I'm interested in doing some multicam shooting of my band's gigs. (This is a personal, not commercial, motivation, so my constraints include budget and cargo space — i.e., minimal equipment bulk. And I need to make shot decisions after the fact since I won't have someone who can switch between shots live.)

So far I've shot simultaneously with two or three consumer/prosumer HD camcorders, each recording to its own MiniDV tape or disk, then bringing all the content into FCP and manually syncing.

This works pretty well, except that the timecode is inconsistent — if I sync all the clips at the beginning of the show, an hour later they'll all be a second or two out of sync. So far I've dealt with this by retiming the clips — after syncing at the beginning, I go to the end and adjust the playback rate for some of the clips by a very small amount (e.g., change one clip to speed 100.01%, another to 99.97%) until they're closely in sync. This is tedious.

I'm wondering if there's a better way. I've seen cameras in the 5,000 – 10,000 USD range which have external timecode inputs. But that's above my price range, and would require a timecode generator and an extra cable running to each camera (which I think would violate my "minimal equipment bulk" constraint).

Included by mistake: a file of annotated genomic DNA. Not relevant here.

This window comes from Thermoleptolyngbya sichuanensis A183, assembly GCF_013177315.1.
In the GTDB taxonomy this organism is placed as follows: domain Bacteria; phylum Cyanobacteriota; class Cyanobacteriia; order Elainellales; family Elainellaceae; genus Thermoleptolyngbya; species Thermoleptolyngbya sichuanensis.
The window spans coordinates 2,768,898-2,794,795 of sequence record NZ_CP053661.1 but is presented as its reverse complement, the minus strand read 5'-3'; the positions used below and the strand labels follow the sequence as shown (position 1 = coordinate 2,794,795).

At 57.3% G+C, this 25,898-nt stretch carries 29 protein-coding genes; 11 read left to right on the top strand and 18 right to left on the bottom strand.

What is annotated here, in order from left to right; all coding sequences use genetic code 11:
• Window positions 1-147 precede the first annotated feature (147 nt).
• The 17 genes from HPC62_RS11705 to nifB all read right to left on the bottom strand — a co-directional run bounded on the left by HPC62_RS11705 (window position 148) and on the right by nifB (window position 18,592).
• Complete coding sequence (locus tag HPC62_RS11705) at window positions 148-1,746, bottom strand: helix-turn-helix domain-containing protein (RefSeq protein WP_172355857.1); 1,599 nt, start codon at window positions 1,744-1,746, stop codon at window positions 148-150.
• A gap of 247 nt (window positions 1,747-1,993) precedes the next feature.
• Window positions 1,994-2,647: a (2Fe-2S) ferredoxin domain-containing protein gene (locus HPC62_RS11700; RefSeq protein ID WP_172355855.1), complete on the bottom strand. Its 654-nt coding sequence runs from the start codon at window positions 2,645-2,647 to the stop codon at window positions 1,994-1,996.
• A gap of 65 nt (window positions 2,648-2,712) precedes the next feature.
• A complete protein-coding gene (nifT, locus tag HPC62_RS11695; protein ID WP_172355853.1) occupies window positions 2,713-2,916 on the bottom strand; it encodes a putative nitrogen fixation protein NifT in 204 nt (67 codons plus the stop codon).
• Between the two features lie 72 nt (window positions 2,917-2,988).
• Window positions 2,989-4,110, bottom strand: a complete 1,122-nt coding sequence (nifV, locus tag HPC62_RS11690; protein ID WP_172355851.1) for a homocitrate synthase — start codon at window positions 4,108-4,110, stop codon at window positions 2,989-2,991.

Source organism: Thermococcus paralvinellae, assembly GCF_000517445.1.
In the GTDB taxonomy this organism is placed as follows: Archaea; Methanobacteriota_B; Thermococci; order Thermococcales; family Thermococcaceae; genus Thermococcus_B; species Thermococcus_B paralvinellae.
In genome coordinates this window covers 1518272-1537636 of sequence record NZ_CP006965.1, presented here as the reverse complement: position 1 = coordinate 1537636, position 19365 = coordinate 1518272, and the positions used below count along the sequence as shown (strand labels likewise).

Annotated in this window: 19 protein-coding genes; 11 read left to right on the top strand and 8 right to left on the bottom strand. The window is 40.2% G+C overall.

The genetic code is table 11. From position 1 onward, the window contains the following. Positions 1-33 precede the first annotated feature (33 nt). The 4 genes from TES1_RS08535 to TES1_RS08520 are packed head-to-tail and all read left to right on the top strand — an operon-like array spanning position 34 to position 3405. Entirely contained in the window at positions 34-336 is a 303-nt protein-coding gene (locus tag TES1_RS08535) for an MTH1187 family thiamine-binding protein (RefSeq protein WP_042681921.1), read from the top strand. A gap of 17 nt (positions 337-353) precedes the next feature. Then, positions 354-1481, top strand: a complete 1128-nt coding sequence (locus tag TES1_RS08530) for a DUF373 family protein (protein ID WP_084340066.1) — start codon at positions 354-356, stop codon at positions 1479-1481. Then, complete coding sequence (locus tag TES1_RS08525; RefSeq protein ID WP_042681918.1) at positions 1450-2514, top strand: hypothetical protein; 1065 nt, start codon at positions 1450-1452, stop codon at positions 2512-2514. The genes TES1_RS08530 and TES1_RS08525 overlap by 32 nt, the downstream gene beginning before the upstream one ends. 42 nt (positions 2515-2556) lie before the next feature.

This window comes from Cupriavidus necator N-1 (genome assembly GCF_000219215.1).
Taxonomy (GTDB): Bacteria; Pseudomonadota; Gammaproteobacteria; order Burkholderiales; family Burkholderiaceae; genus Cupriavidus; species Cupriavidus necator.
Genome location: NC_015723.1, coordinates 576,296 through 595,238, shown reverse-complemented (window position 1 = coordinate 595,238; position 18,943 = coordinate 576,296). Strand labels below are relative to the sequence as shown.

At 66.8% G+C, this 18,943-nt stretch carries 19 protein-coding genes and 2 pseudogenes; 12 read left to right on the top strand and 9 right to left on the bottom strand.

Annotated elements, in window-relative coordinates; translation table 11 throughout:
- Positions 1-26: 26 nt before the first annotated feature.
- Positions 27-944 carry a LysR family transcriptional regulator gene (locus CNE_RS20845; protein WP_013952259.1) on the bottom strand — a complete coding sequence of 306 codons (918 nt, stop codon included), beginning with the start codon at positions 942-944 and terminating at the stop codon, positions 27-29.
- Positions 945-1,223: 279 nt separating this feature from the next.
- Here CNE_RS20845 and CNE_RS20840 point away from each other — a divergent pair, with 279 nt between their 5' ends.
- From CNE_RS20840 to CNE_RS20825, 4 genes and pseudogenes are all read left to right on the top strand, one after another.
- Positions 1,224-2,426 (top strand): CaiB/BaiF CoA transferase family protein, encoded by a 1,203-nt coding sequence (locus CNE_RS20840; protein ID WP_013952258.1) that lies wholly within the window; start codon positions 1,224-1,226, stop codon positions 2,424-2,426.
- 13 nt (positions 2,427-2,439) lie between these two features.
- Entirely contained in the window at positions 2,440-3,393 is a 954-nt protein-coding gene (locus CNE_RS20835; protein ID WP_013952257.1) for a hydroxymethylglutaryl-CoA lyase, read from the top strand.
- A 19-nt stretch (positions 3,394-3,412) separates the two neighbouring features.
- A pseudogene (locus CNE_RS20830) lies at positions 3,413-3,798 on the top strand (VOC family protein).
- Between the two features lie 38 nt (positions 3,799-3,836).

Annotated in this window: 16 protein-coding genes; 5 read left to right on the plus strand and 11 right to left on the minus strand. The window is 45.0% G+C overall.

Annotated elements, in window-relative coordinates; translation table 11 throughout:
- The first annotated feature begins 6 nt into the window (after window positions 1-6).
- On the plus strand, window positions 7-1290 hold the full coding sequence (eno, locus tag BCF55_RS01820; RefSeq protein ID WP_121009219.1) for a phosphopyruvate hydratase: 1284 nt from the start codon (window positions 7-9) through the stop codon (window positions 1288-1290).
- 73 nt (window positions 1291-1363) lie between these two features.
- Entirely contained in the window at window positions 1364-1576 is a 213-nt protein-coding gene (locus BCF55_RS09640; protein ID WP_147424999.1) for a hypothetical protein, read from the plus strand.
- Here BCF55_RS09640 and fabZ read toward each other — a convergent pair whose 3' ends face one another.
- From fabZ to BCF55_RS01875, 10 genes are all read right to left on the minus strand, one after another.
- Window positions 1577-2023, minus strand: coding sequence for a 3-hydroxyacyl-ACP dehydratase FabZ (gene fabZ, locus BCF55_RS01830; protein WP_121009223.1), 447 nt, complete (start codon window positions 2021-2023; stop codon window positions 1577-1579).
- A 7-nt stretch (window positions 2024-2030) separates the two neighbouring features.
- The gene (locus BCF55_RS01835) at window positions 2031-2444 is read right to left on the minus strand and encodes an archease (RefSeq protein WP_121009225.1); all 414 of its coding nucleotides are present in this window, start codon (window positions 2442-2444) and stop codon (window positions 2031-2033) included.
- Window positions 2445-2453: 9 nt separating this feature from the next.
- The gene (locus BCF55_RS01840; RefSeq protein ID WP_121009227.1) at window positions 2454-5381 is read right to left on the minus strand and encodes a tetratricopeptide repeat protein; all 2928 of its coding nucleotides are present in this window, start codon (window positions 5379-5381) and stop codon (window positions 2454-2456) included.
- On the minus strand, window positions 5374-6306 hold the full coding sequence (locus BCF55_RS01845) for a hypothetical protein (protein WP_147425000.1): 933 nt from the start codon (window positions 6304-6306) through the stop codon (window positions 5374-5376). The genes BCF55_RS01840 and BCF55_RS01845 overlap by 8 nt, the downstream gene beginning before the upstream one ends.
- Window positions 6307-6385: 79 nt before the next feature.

Are there less-expensive cameras and/or techniques that would work better for this purpose? What should I be looking for?

1 Answer 1


More and more cameras are including GPS time sync now that they almost all use them for location information. I am sure you can find a camera at any price range that includes this capability. The GPS should keep your cameras within a few hundred milliseconds of each other.

Take them for a run at Best Buy or a similar store, letting them run for a while to see which keep in sync and which only sync on start-up.

The least expensive option is to put an AC quartz clock with a continuously sweeping hand on stage and occasionally have people "sync" by bringing it into view. :-)

I just looked on B&H for a reasonable camera and found this tip at http://www.bhphotovideo.com/find/newsLetter/Time-Code.jsp

Experienced videographers will "stripe" the video tape with time code prior to their shoots. To prepare the blank tape to be striped, they rewind the blank tape to its very beginning, and with the lens cap on the camera, press Record and record black from the very beginning to the very end of the tape. Striping the tape burns time code to the tape, and this time code will not change when recording your future video footage to that tape. This can alleviate possible time code inconsistencies that can be created by many types of camcorders.

This may be worth a shot with your current gear.

  • Thanks. Good idea regarding GPS time sync — I'll investigate that. (However I don't think timecode striping would help with syncing between multiple cameras. It's typically used, I think, if you're going to be recording a bunch of clips on a tape nonsequentially. Timecode striping is analogous to formatting a floppy disk before writing data on it — it just sets up the structure so the deck can find unique locations on the tape.)
    – smokris
    Sep 23, 2011 at 2:31

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